Yesterday I went up to Purchase College, SUNY to give a talk at a workshop on Thinking with Shakespeare Today. Organised by Morris Kaplan, there were four papers:
- “Shakespeare and Theatrical Conversions” – Michele Osherow, University of Maryland, Baltimore County, and the Folger Shakespeare Theatre.
- “Shakespeare and the Annunciation: the Dis-enchantment of the Early Modern World”- Gary Waller, Purchase College SUNY
- “The Wounds of Coriolanus: On Candor & Authority” – Roy Tsao, Brooklyn College
- “‘We are enforced to farm our royal realm’: Laws, Economies, and Territories in Richard II” – Stuart Elden, University of Warwick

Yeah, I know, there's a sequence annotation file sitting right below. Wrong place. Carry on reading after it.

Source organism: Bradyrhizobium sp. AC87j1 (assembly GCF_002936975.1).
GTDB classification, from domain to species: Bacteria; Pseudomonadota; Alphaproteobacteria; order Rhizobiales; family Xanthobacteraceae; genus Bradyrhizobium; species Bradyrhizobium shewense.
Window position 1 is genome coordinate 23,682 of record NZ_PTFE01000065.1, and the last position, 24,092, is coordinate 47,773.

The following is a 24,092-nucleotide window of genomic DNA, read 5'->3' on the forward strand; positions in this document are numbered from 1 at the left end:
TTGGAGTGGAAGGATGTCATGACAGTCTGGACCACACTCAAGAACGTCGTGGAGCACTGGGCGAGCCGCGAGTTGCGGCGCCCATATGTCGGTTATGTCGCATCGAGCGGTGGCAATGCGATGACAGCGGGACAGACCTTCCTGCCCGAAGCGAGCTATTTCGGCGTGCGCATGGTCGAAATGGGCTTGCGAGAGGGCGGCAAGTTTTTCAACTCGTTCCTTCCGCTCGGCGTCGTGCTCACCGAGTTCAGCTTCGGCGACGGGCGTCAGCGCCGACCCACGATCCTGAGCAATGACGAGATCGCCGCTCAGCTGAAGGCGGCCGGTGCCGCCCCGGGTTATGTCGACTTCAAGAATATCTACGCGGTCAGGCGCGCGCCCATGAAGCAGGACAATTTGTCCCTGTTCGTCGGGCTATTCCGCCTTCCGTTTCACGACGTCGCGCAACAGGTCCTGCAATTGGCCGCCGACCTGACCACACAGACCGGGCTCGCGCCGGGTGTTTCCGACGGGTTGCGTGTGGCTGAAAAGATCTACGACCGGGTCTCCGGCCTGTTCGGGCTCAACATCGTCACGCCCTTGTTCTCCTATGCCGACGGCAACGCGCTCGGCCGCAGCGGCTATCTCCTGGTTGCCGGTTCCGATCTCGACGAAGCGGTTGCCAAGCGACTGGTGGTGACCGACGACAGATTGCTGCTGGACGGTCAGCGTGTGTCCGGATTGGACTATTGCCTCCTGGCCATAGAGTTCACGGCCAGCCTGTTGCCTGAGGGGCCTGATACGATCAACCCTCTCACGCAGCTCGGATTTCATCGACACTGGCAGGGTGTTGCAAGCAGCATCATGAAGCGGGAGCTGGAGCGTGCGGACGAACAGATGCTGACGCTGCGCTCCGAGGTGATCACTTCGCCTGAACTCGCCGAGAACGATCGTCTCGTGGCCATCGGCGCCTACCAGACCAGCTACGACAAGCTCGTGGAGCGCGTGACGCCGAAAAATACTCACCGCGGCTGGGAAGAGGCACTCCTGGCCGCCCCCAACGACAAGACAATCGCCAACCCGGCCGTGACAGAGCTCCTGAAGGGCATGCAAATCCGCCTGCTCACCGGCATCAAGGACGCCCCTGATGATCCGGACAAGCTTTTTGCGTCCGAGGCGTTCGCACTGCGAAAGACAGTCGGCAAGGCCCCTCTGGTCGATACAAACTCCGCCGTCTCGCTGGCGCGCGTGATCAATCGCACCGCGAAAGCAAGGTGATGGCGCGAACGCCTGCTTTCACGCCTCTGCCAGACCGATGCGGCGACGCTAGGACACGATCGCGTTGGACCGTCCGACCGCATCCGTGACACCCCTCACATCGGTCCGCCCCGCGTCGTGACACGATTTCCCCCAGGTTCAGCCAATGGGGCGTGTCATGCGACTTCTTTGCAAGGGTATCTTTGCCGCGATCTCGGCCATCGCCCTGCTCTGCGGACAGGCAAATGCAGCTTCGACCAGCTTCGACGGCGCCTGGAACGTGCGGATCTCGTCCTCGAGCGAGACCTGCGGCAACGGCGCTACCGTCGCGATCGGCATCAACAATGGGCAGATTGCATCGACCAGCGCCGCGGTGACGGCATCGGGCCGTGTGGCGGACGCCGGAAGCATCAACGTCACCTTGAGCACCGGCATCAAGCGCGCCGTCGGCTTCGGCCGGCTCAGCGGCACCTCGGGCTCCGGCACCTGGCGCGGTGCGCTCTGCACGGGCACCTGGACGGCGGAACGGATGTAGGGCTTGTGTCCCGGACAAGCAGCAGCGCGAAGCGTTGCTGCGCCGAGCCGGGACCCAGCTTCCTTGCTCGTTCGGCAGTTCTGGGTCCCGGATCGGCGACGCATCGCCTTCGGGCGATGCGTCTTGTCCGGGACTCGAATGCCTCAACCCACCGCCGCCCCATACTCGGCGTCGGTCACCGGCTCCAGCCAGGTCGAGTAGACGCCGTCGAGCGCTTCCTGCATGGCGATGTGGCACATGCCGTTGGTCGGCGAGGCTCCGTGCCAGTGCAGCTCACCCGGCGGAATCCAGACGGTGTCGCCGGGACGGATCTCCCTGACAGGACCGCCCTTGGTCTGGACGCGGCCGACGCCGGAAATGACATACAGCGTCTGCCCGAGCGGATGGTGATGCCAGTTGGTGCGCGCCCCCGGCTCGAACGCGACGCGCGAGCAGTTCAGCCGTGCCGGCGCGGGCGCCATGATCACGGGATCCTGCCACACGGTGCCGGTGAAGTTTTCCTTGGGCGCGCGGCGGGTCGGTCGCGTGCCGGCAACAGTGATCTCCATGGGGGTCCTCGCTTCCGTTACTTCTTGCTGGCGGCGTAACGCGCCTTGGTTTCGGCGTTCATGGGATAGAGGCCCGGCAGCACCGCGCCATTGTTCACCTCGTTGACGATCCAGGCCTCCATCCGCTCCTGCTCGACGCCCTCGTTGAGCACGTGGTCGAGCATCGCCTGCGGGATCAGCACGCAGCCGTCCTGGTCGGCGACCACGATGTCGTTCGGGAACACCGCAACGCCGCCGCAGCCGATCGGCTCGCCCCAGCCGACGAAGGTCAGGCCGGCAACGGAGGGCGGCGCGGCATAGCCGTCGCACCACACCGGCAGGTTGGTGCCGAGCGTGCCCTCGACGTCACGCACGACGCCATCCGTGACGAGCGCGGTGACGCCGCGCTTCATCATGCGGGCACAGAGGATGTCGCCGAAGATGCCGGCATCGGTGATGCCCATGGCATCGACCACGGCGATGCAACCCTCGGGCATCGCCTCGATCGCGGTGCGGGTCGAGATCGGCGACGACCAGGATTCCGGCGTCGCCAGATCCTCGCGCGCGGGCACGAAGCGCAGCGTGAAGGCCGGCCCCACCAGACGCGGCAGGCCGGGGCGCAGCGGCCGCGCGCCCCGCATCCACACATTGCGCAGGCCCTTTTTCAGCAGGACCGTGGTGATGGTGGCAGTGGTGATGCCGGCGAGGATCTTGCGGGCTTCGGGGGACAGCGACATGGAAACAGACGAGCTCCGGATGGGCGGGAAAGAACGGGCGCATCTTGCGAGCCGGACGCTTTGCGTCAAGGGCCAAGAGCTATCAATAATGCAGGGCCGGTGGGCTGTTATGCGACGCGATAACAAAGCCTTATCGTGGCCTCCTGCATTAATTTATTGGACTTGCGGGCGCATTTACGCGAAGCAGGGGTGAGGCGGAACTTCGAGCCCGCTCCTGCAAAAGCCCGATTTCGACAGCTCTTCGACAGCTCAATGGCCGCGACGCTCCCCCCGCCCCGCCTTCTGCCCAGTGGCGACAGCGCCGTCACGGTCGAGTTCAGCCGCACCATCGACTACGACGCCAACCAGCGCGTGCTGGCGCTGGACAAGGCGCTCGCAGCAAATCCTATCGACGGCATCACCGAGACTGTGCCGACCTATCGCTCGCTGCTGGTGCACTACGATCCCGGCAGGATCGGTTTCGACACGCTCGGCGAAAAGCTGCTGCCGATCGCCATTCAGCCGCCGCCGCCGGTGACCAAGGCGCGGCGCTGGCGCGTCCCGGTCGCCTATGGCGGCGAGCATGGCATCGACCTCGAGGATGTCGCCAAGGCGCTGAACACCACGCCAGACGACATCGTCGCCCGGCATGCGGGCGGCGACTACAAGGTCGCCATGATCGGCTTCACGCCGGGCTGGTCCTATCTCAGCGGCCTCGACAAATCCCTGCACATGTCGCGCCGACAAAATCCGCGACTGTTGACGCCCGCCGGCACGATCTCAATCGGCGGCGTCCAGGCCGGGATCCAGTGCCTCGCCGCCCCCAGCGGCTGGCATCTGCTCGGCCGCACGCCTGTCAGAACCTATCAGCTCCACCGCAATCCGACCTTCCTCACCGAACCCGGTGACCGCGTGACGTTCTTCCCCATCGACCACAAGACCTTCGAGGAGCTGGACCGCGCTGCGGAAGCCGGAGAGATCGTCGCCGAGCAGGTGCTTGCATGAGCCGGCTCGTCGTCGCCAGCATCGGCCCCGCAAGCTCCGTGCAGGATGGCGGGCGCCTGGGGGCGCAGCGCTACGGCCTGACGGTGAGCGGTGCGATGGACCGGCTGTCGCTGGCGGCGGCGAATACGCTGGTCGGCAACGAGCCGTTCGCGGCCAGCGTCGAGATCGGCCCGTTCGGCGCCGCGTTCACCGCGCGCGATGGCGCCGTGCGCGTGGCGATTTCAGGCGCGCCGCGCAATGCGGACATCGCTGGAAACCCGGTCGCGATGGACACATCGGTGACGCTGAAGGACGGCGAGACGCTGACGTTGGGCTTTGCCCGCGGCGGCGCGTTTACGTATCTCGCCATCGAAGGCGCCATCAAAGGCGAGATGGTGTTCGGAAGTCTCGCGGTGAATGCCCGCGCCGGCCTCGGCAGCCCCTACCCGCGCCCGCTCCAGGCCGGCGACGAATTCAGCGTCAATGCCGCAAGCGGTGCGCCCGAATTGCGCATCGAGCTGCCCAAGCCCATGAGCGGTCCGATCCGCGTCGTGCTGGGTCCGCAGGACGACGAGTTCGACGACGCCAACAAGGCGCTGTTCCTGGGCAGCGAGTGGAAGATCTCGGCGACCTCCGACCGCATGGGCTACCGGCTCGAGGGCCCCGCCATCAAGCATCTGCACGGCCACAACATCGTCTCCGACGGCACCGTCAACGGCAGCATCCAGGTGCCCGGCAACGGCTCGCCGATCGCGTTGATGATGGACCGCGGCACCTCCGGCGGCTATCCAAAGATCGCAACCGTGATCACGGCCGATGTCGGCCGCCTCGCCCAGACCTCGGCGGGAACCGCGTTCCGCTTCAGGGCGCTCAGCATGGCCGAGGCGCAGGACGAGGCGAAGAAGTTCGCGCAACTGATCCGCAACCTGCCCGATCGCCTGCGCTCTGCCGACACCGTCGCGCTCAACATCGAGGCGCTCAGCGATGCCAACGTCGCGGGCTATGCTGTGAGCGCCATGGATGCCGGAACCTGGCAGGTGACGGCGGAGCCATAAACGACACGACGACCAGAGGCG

It was good to return to Richard II, which is a key part of the project of Shakespearean Territories. The paper was only about 28 minutes, so some key parts had to be cut out, but there is a longer written draft in place. You can listen to an audio recording here.
The play is one of only handful by Shakespeare which includes the word ‘territories’, and only once, but, as I suggested, the question of what we now call territory runs much more deeply through the play. I tried to cover the key issues of banishment, pilgrimage, political economy of land, rent, and the rebellion in Ireland. The recurrent language of earth, land, ground is important in the play, as is the repeated threat of blood soaking into the soil.